Results of genetic analysis of 11 341 participants enrolled in the My Life, Our Future hemophilia genotyping initiative in the United States

Jill M. Johnsen, Shelley N. Fletcher, Angela Dove, Haley McCracken, Beth K. Martin, Martin Kircher, Neil C. Josephson, Jay Shendure, Sarah E. Ruuska, Leonard A. Valentino, Glenn F. Pierce, Crystal Watson, Dunlei Cheng, Michael Recht, Barbara A. Konkle

Research output: Contribution to journalArticlepeer-review

Abstract

Background: Hemophilia A (HA) and hemophilia B (HB) are rare inherited bleeding disorders. Although causative genetic variants are clinically relevant, in 2012 only 20% of US patients had been genotyped. Objectives: My Life, Our Future (MLOF) was a multisector cross-sectional US initiative to improve our understanding of hemophilia through widespread genotyping. Methods: Subjects and potential genetic carriers were enrolled at US hemophilia treatment centers (HTCs). Bloodworks performed genotyping and returned results to providers. Clinical data were abstracted from the American Thrombosis and Hemostasis Network dataset. Community education was provided by the National Hemophilia Foundation. Results: From 2013 to 2017, 107 HTCs enrolled 11 341 subjects (68.8% male, 31.2% female) for testing for HA (n = 8976), HB (n = 2358), HA/HB (n = 3), and hemophilia not otherwise specified (n = 4). Variants were detected in most male patients (98.2%% HA, 98.1% HB). 1914 unique variants were found (1482 F8, 431 F9); 744 were novel (610 F8, 134 F9). Inhibitor data were available for 6986 subjects (5583 HA; 1403 HB). In severe HA, genotypes with the highest inhibitor rates were large deletions (77/80), complex intron 22 inversions (9/17), and no variant found (7/14). In severe HB, the highest rates were large deletions (24/42). Inhibitors were reported in 27.3% of Black versus 16.2% of White patients. Conclusions: The findings of MLOF are reported, the largest hemophilia genotyping project performed to date. The results support the need for comprehensive genetic approaches in hemophilia. This effort has contributed significantly towards better understanding variation in the F8 and F9 genes in hemophilia and risks of inhibitor formation.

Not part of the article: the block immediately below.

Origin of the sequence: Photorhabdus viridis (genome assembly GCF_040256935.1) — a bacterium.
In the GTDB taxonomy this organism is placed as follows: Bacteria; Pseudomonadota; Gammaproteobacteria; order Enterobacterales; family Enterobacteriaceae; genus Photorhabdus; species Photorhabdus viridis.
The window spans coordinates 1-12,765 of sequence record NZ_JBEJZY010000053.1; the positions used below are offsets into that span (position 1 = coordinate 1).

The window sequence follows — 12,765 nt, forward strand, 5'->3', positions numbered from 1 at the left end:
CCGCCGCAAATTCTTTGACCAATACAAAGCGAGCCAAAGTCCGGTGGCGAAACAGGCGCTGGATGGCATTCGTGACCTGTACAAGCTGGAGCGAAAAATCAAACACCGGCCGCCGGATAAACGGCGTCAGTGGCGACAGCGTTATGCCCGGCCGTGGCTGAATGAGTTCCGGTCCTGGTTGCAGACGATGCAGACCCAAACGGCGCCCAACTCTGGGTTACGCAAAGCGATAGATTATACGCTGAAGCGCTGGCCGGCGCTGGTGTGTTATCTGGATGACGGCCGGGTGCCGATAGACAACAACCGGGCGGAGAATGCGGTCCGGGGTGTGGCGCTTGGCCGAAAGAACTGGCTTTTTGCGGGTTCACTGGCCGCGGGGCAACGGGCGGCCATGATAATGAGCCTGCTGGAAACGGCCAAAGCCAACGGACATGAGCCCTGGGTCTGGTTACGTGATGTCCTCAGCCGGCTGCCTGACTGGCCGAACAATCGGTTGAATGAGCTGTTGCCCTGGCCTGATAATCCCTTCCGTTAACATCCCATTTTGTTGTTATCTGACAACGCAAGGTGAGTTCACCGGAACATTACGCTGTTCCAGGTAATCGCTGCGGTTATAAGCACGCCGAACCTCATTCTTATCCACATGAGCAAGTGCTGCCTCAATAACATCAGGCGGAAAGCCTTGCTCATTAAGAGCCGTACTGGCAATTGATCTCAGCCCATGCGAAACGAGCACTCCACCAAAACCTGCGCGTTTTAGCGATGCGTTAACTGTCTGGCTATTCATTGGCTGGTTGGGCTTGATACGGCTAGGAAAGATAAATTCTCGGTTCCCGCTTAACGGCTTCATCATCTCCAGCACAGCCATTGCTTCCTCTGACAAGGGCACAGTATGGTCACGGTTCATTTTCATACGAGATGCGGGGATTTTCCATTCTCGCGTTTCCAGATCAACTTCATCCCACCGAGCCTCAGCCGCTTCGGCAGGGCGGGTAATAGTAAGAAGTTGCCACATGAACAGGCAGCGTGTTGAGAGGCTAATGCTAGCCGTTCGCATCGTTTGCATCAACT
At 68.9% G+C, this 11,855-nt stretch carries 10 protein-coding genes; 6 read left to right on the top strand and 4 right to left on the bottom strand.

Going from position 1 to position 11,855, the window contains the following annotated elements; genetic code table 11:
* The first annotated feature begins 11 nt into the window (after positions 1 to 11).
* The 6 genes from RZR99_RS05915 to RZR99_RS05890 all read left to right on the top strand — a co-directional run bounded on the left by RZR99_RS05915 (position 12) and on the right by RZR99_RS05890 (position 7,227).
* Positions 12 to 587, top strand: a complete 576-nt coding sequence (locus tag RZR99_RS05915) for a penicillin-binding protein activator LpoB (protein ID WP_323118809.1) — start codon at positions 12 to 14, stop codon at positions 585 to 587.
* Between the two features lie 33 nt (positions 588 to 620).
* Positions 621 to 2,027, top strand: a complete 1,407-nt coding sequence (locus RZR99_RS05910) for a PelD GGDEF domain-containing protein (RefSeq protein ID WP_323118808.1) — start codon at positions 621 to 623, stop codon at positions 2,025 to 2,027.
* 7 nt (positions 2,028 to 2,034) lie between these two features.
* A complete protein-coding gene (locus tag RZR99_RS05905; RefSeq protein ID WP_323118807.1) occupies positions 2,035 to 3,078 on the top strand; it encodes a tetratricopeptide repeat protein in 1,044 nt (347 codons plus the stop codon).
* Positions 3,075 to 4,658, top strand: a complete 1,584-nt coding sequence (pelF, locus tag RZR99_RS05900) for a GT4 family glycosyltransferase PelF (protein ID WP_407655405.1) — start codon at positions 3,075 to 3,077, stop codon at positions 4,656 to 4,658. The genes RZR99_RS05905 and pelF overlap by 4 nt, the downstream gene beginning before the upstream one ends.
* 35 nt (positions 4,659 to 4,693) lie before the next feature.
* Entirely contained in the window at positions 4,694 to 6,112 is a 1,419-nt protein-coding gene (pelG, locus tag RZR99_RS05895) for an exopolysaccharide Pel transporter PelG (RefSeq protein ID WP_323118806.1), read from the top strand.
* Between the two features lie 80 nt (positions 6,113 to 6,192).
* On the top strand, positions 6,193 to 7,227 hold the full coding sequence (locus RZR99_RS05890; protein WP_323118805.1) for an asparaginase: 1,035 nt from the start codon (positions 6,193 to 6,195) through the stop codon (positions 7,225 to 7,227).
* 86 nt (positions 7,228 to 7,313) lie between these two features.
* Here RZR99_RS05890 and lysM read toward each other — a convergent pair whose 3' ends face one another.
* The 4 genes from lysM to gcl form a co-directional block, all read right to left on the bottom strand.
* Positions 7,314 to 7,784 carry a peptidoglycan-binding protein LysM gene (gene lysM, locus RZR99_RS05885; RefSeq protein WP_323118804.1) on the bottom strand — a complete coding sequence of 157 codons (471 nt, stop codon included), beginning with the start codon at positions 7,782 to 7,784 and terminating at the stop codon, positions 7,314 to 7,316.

Original languageEnglish (US)
Pages (from-to)2022-2034
Number of pages13
JournalJournal of Thrombosis and Haemostasis
Volume20
Issue number9
DOIs
StatePublished - Sep 2022

Keywords

  • genetics
  • genomic structural variation
  • hemophilia A
  • hemophilia B
  • race factors

ASJC Scopus subject areas

  • Hematology

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